(This has been a pet peeve of mine since I had a friend who suffered a TBI in the aughts. We expected tons of advancements in treatment of TBIs since they're the most common injury coming out of Afghanistan. But it appears the DVA has been telling vets to just walk it off and don't talk about it much to family.)

    So I get the feeling that when the American resistance gets going, it's going to be a long quagmire of attrition, and yeah, those private weapons collections are going to become useful, just not useful for attacking. And what army doesn't mutiny and join the resistance is going to have to slaughter Americans and get no thanks for it.

  • Mar 21st, 2018 @ 12:47pm

    Well, there goes my musical career.

    I had quit some time ago while my work wasn't very good yet, but my computer and operating system became no longer compatible with my software.

    I had gotten to that point when I realized the stuff I was writing wasn't all that great, and to take a step back I started doing study works, that is, deliberately emulating the styles of past composers to better understand what they did.

    And evidently now that's illegal.

  • Mar 21st, 2018 @ 12:42pm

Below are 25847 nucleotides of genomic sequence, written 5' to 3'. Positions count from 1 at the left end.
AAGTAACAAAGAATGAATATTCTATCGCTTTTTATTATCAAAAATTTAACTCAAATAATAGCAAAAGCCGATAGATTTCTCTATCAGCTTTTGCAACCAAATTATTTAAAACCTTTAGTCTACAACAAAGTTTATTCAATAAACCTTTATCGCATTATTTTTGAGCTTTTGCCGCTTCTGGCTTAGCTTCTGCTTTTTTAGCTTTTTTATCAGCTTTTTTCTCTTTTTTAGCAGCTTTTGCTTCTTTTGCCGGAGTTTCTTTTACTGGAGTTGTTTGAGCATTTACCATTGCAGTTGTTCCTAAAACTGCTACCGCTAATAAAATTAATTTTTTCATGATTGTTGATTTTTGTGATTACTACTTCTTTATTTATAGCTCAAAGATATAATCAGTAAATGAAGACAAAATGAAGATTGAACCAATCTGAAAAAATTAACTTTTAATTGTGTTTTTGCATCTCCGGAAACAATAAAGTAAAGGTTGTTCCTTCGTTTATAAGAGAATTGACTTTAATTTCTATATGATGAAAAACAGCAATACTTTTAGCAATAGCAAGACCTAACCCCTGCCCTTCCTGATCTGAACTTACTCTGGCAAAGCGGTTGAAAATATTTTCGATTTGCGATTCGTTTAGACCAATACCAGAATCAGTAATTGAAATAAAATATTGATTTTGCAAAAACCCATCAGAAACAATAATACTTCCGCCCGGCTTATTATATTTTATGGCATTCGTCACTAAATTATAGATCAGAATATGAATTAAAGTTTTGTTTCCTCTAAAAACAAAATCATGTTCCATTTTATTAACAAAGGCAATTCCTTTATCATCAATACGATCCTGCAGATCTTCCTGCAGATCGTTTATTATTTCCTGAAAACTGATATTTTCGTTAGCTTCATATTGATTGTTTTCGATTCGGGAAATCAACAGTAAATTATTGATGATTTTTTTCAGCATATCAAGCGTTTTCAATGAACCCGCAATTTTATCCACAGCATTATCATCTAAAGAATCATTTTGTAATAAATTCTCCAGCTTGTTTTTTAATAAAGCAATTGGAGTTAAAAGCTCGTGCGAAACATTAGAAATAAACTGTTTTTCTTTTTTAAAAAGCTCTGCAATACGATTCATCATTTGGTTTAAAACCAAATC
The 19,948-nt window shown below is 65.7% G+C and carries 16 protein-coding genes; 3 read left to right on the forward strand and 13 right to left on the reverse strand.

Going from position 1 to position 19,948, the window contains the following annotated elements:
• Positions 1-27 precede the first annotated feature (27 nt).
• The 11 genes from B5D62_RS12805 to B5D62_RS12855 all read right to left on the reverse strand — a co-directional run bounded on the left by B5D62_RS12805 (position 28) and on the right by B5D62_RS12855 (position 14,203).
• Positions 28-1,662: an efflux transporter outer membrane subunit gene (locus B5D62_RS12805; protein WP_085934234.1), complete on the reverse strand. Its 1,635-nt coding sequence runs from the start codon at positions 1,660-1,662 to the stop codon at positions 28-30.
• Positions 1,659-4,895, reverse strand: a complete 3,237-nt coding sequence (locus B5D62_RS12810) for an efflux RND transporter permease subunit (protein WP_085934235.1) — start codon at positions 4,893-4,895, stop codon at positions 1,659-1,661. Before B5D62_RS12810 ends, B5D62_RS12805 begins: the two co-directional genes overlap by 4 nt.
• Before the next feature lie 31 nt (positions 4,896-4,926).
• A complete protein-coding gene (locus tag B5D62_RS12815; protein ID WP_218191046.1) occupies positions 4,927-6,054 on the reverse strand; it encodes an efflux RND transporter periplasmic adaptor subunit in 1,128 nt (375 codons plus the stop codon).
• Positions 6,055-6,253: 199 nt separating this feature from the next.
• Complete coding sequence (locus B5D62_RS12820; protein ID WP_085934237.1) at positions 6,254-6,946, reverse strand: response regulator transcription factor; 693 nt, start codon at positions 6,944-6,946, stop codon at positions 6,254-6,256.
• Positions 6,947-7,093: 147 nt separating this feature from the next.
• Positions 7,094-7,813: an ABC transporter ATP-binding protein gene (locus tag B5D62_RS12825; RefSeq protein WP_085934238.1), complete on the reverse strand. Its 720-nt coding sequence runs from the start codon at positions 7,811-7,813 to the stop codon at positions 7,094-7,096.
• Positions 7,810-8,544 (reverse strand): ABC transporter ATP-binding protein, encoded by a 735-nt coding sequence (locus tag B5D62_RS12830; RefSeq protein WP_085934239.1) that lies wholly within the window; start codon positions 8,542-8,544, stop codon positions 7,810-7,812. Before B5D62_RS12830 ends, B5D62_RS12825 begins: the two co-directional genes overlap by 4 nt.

Lack of free speech in the UK.

    Neil Gaiman has noted on multiple occasions the lack of free speech guarantees in the United Kingdom. He's had to make trips to the United States to acquire and read a number of books The 120 Days of Sodom for instance.

    This is something that Parliament has refused to relinquish: the people of Great Britain cannot be trusted to hold their tongues when appropriate. Brits cannot be trusted with dangerous knowledge (such as the process of making explosives). Nor can they be trusted to mind their propriety of letters. So if an official is offended by a new book, it can get banned. If a lord is offended by what you someone says in public, he can be arrested for it. And if a specific bit of literature is too racy / too enigmatic / too political for the Queen, it can be prohibited for publication or for reading.

    So criminal charges for teaching a dog to Nazi-salute is actually something that Scots can anticipate.